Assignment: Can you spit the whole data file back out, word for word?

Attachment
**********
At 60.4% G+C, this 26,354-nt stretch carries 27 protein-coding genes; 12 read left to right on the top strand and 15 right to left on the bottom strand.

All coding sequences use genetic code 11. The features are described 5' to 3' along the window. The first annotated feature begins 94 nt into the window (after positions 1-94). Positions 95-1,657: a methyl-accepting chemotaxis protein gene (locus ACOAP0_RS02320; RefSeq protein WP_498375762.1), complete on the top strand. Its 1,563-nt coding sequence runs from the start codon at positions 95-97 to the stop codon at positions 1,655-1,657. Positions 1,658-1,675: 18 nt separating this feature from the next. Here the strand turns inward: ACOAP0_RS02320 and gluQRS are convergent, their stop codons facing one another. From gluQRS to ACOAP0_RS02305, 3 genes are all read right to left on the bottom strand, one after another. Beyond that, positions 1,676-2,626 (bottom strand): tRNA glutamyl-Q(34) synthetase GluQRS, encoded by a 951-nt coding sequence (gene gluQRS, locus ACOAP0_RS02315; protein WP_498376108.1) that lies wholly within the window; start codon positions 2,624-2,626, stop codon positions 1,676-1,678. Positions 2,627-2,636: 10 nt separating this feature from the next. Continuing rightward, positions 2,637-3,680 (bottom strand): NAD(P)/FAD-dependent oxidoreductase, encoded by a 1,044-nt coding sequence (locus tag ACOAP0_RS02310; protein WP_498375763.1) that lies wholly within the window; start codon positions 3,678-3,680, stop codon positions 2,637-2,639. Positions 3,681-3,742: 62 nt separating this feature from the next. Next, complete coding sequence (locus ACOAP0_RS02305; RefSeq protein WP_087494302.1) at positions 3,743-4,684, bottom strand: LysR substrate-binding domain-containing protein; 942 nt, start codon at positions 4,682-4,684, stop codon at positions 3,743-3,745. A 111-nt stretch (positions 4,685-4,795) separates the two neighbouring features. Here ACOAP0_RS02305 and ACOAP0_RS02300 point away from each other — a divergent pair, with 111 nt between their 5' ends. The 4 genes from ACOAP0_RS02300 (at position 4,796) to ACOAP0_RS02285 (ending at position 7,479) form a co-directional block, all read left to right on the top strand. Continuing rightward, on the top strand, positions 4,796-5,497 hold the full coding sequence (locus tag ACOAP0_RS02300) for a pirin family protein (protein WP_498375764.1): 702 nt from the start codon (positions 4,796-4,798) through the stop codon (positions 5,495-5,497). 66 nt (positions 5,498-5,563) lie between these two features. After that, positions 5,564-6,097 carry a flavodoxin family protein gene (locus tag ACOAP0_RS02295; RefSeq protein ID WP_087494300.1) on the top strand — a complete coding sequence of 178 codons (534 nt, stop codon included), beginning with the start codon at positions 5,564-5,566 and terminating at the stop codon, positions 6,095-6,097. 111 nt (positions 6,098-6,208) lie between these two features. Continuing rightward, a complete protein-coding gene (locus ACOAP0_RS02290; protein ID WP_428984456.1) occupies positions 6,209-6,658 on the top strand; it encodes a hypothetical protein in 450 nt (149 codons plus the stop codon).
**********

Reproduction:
At 60.4% G+C, this 26,354-nt stretch carries 27 protein-coding genes; 12 read left to right on the top strand and 15 right to left on the bottom strand.

All coding sequences use genetic code 11. The features are described 5' to 3' along the window. The first annotated feature begins 94 nt into the window (after positions 1-94). Positions 95-1,657: a methyl-accepting chemotaxis protein gene (locus ACOAP0_RS02320; RefSeq protein WP_498375762.1), complete on the top strand. Its 1,563-nt coding sequence runs from the start codon at positions 95-97 to the stop codon at positions 1,655-1,657. Positions 1,658-1,675: 18 nt separating this feature from the next. Here the strand turns inward: ACOAP0_RS02320 and gluQRS are convergent, their stop codons facing one another. From gluQRS to ACOAP0_RS02305, 3 genes are all read right to left on the bottom strand, one after another. Beyond that, positions 1,676-2,626 (bottom strand): tRNA glutamyl-Q(34) synthetase GluQRS, encoded by a 951-nt coding sequence (gene gluQRS, locus ACOAP0_RS02315; protein WP_498376108.1) that lies wholly within the window; start codon positions 2,624-2,626, stop codon positions 1,676-1,678. Positions 2,627-2,636: 10 nt separating this feature from the next. Continuing rightward, positions 2,637-3,680 (bottom strand): NAD(P)/FAD-dependent oxidoreductase, encoded by a 1,044-nt coding sequence (locus tag ACOAP0_RS02310; protein WP_498375763.1) that lies wholly within the window; start codon positions 3,678-3,680, stop codon positions 2,637-2,639. Positions 3,681-3,742: 62 nt separating this feature from the next. Next, complete coding sequence (locus ACOAP0_RS02305; RefSeq protein WP_087494302.1) at positions 3,743-4,684, bottom strand: LysR substrate-binding domain-containing protein; 942 nt, start codon at positions 4,682-4,684, stop codon at positions 3,743-3,745. A 111-nt stretch (positions 4,685-4,795) separates the two neighbouring features. Here ACOAP0_RS02305 and ACOAP0_RS02300 point away from each other — a divergent pair, with 111 nt between their 5' ends. The 4 genes from ACOAP0_RS02300 (at position 4,796) to ACOAP0_RS02285 (ending at position 7,479) form a co-directional block, all read left to right on the top strand. Continuing rightward, on the top strand, positions 4,796-5,497 hold the full coding sequence (locus tag ACOAP0_RS02300) for a pirin family protein (protein WP_498375764.1): 702 nt from the start codon (positions 4,796-4,798) through the stop codon (positions 5,495-5,497). 66 nt (positions 5,498-5,563) lie between these two features. After that, positions 5,564-6,097 carry a flavodoxin family protein gene (locus tag ACOAP0_RS02295; RefSeq protein ID WP_087494300.1) on the top strand — a complete coding sequence of 178 codons (534 nt, stop codon included), beginning with the start codon at positions 5,564-5,566 and terminating at the stop codon, positions 6,095-6,097. 111 nt (positions 6,098-6,208) lie between these two features. Continuing rightward, a complete protein-coding gene (locus ACOAP0_RS02290; protein ID WP_428984456.1) occupies positions 6,209-6,658 on the top strand; it encodes a hypothetical protein in 450 nt (149 codons plus the stop codon).